With a global population that’s expected to hit 9.7 billion by 2050 and have less arable land to grow food on, what do we do? How about putting robots, AI, and some really cool technology to work to grow food in three dimensions? Let’s take a look at the future of food and the growth of vertical farming. And a little bit of a six degrees of separation to Elon Musk.

Technology is making massive advancements to help us combat climate change when it comes to things like electric vehicles, energy generation and storage, but there’s another form of energy that’s important to consider: food.

As I mentioned, the world’s population is expected to hit 9.7 billion by 2050,1 with about 68% of people living in urban city centers.2 That means we’ll need about a 70% increase in food production from what we produce today. In Stuart Oda’s great Ted Talk on this subject, he pointed out that we’ll need to produce more food in the next 30 years than we have in the previous 10,000 years combined.

And as if that wasn’t a big enough problem to tackle, we also have a shrinking amount of arable land to grow crops on. We’ve lost about a 1/3 of arable land over the past 40 years from erosion or pollution.3 And arable land per person is expected to drop 66% by 2050 compared to 1970.

Not to keep piling on the concerns, but agriculture uses about 70% of our global fresh water supply. Keep in mind that only about 3% of the water on earth is fresh water, and about 2.5% is unavailable because it’s too far underground or frozen in glaciers.4 And that it’s not evenly distributed around the world.

I don’t bring all of that up to panic anyone, but to give some context as to why so much effort is being put behind the technologies being used in vertical farming. When you see a vertical farm it looks like something out of a science fiction movie that’s meant to be growing on a space station… which makes sense since aeroponics spawned from NASA.5 But the basic concept is quite simple and ingenious.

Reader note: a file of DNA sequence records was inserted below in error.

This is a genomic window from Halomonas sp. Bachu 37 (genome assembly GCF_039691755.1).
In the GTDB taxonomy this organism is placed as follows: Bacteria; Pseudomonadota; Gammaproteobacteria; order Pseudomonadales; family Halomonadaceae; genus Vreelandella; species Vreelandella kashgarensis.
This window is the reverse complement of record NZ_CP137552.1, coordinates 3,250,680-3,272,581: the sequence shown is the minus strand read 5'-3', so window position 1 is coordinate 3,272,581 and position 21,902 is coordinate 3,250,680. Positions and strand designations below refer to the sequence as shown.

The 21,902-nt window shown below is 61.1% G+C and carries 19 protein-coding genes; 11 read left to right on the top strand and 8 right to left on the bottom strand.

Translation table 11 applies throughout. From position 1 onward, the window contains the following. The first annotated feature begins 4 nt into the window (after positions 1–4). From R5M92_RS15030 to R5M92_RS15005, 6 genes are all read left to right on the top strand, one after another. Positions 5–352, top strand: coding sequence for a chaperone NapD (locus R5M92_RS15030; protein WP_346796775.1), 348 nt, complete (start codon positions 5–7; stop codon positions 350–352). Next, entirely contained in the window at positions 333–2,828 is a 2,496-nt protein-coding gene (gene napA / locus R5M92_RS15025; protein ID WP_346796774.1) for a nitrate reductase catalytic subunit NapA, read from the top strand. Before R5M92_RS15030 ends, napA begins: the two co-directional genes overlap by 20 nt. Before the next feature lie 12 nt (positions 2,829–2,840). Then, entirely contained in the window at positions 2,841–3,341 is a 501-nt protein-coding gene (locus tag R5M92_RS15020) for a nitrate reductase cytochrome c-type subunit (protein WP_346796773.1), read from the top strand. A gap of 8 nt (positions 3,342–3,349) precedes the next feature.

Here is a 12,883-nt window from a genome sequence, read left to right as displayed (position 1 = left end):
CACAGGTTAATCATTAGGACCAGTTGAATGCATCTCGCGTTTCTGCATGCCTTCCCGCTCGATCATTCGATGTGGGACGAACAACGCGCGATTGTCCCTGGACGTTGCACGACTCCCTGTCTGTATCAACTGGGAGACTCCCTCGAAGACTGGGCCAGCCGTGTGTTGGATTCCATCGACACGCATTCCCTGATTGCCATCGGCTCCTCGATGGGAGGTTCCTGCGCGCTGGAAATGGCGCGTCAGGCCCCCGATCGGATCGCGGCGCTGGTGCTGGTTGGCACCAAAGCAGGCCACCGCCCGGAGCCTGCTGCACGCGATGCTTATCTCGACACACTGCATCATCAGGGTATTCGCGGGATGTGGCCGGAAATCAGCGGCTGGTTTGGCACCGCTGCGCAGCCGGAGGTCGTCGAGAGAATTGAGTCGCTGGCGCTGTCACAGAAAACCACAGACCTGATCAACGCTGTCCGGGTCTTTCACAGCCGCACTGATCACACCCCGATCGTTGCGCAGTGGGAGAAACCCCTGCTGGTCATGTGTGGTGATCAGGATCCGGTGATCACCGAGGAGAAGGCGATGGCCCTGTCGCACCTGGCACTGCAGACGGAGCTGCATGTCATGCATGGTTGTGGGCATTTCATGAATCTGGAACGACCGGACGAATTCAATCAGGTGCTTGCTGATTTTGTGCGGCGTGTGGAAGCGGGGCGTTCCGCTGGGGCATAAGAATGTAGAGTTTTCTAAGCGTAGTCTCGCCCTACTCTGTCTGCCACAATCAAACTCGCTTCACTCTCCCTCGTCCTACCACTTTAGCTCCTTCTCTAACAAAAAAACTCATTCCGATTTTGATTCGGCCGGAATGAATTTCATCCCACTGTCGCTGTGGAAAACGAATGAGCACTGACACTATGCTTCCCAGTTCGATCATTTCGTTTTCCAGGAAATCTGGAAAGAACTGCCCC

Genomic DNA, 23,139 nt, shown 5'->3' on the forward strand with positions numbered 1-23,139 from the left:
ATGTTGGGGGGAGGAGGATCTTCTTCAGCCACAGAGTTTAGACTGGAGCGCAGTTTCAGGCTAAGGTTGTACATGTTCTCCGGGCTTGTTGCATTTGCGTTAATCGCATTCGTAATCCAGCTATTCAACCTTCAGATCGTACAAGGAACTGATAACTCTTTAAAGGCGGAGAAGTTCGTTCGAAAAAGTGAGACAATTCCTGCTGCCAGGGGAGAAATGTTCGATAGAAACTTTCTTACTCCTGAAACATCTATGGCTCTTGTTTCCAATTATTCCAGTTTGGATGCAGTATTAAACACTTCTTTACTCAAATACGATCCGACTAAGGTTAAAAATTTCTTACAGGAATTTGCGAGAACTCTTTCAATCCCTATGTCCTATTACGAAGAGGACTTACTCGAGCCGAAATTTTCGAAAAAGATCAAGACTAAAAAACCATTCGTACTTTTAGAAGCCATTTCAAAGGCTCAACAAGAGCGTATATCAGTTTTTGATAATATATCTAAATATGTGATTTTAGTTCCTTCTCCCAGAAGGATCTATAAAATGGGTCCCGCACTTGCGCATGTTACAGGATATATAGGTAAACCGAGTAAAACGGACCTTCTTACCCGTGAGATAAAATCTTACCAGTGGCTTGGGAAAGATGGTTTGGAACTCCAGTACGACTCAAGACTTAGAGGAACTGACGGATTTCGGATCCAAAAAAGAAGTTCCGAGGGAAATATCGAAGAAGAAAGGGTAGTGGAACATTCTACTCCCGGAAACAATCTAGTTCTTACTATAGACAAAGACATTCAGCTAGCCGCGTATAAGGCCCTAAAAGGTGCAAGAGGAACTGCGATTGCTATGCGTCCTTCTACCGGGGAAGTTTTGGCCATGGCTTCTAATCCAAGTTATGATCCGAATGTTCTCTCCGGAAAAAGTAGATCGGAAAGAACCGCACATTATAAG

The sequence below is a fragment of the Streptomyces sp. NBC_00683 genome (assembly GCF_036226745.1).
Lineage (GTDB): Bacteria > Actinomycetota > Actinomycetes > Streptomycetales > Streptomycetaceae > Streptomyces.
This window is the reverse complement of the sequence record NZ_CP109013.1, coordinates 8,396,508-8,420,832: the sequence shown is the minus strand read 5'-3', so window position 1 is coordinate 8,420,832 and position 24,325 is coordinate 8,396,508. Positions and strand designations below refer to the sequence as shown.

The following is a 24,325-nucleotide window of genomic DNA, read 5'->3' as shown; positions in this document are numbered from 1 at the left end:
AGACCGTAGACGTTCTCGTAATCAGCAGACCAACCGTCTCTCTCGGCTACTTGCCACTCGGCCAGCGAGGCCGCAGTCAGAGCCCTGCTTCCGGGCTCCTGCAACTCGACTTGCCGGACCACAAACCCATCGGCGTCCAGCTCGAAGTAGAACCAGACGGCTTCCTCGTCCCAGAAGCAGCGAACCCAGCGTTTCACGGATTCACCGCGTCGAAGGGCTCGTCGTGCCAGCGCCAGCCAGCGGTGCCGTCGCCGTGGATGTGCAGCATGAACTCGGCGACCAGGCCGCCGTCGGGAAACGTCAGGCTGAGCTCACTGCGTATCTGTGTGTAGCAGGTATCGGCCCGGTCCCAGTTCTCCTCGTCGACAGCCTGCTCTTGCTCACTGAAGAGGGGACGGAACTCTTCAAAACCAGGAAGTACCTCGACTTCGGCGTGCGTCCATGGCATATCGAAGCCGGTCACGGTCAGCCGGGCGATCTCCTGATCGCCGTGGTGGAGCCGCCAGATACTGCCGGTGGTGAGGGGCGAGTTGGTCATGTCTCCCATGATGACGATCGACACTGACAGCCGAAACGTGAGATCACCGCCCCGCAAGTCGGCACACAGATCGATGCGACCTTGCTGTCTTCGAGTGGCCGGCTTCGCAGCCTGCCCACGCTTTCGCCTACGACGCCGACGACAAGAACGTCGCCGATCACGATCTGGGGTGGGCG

The original concept for vertical farming comes from Dickson Despommier, a professor at Columbia University. In 1999 he challenged his graduate students to see how much food they could grow on New York City rooftops and how many people they could feed. The students came back with the answer of … 1,000 people. Clearly, not great. So he told them to push further and floated the idea of thinking in three dimensions. Grow vertically … and indoors.

The graduate students ended up designing a 30-story vertical farm that included artificial lighting, hydroponics and aeroponics, which in the end was calculated to be able to feed 50,000 people.6 And that’s where the seed of vertical farming took root. Yeah … I said it.

Vertical farming is really made up of different techniques used in Controlled-Environment Agriculture (CEA). Basically, take any space, like a greenhouse or building, so you can have complete control of the lighting, temperature, and humidity, and then use hydroponic, aquaponic, or aeroponic techniques to feed nutrients to the plants. Hydroponics and aquaponics are both methods that don’t require soil, but involve either submerging a plant’s roots in a liquid or solid material, like polyurethane sponges or peat moss to deliver nutrient mix. Aeroponics on the other hand doesn’t require any soil stand in at all. Instead it mists the plants and roots directly with a nutrient mix.7

What are the benefits of vertical farming? You get year round production without any seasons, which means you could always have fresh strawberries year round. The highly controlled systems mean you get far more consistent quality. It uses 90-99% less water and fertilizer. Remember, it’s indoors and controlled, so no bugs or pesticides. And it uses 90-99% less land.8 9 Plants grown this way have accelerated growth since the roots can get extra oxygen.

And with less land use you can grow crops much closer to where they’re being consumed, like a city center. Typically produce travels an average of 1,500 miles from farm to market.10 The shorter distance of transport wouldn’t just help with pollution and energy use from shipping, but it also helps with nutrition. Fruits and vegetables experience rapid nutritional value loss as soon as they are cut and refrigerated. Some can lose as much as 50 percent of their vitamin C and other nutrients within a week.11 Growing local and getting food into your hands quicker means more nutritional food.